As opposed to images and text, “normal”, a.k.a. tabular, a.k.a. structured data often seems like less of a candidate for deep learning. Historically, the mix of data types – numeric, binary, categorical –, together with different handling in the network (“leave alone” or embed) used to require a fair amount of manual fiddling. In contrast, the Structured data tutorial shows the, quote-unquote, modern way, again using feature columns and feature specs. The consequence: If you’re not sure that in the area of tabular data, deep learning will lead to improved performance – if it’s as easy as that, why not give it a try?
Before rounding up with a special on TensorFlow Hub, let’s quickly see where to get more information on immediate and background-level technical questions.
The Guide section has lots of additional information, covering specific questions that will come up when coding Keras models
Like for the basics, above we pointed out a document called “Quickstart”, for advanced topics here too is a Quickstart that in one end-to-end example, shows how to define and train a custom model. One especially nice aspect is the use of tfautograph, a package developed by T. Kalinowski that – among others – allows for concisely iterating over a dataset in a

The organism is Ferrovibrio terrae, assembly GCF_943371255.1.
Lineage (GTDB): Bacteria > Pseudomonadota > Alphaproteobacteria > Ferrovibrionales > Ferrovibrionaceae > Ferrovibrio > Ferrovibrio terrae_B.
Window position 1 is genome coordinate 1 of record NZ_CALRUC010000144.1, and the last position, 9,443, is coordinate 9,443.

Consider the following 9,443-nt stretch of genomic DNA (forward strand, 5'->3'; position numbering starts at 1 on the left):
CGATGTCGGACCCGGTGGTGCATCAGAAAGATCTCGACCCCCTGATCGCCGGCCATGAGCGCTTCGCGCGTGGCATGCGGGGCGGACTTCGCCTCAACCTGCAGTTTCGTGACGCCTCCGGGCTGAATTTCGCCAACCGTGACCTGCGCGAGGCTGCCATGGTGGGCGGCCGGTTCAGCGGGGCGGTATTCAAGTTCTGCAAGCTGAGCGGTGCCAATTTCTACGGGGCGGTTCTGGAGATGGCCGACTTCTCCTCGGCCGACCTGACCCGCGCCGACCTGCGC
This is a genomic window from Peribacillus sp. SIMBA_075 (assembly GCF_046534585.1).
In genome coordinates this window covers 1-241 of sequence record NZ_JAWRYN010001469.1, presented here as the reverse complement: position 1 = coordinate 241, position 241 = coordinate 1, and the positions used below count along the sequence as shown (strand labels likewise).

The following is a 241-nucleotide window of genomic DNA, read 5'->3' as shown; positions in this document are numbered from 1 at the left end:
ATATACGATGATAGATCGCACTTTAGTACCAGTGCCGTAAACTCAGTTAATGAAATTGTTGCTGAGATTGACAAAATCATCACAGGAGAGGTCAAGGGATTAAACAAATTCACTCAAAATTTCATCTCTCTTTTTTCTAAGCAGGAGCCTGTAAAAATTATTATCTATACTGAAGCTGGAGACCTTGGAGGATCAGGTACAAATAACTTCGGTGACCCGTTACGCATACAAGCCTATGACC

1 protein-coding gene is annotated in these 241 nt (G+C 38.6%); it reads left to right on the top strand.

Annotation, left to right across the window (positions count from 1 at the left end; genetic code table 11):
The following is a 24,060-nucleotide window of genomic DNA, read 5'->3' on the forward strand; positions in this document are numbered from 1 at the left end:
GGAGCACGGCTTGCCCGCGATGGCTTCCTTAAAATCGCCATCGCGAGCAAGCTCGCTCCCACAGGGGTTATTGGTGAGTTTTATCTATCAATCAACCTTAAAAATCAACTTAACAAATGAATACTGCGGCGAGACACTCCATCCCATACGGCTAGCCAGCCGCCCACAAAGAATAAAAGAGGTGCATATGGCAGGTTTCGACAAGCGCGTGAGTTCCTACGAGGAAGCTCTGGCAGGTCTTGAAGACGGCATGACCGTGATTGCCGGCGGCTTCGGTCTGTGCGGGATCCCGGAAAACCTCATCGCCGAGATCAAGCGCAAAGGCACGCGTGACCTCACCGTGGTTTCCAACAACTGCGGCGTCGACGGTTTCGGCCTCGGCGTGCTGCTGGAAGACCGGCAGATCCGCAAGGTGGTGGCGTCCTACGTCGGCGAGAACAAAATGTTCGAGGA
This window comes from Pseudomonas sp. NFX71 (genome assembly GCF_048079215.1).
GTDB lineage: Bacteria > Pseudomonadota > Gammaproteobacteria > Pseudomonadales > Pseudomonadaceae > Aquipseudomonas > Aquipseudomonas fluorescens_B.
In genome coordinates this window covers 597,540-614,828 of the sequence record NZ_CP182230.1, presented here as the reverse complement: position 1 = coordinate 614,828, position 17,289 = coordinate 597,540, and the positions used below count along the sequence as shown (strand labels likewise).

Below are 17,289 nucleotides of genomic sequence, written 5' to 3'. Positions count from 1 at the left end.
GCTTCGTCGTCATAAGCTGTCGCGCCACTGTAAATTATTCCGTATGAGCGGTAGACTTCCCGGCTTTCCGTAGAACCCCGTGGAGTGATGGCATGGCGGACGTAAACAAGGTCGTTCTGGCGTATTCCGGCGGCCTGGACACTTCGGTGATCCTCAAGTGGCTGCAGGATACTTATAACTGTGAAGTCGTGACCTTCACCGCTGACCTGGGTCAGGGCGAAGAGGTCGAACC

Finally, let’s talk about TF Hub.
A special highlight: Hub layers
One of the most interesting aspects of contemporary neural network architectures is the use of transfer learning. Not everyone has the data, or computing facilities, to train big networks on big data from scratch. Through transfer learning, existing pre-trained models can be used for similar (but not identical) applications and in similar (but not identical) domains.
Depending on one’s requirements, building on an existing model could be more or less cumbersome. Some time ago, TensorFlow Hub was created as a mechanism to publicly share models, or modules, that is, reusable building blocks that could be made use of by others.
Until recently, there was no convenient way to incorporate these modules, though.
Starting from TensorFlow 2.0, Hub modules can now seemlessly be integrated in Keras models, using
layer_hub. This is demonstrated in two tutorials, for text and images, respectively. But really, these two documents are just starting points: Starting points into a journey of experimentation, with other modules, combination of modules, areas of applications…
In sum, we hope you have fun with the “new” (TF 2.0) Keras and find the documentation useful.
Thanks for reading!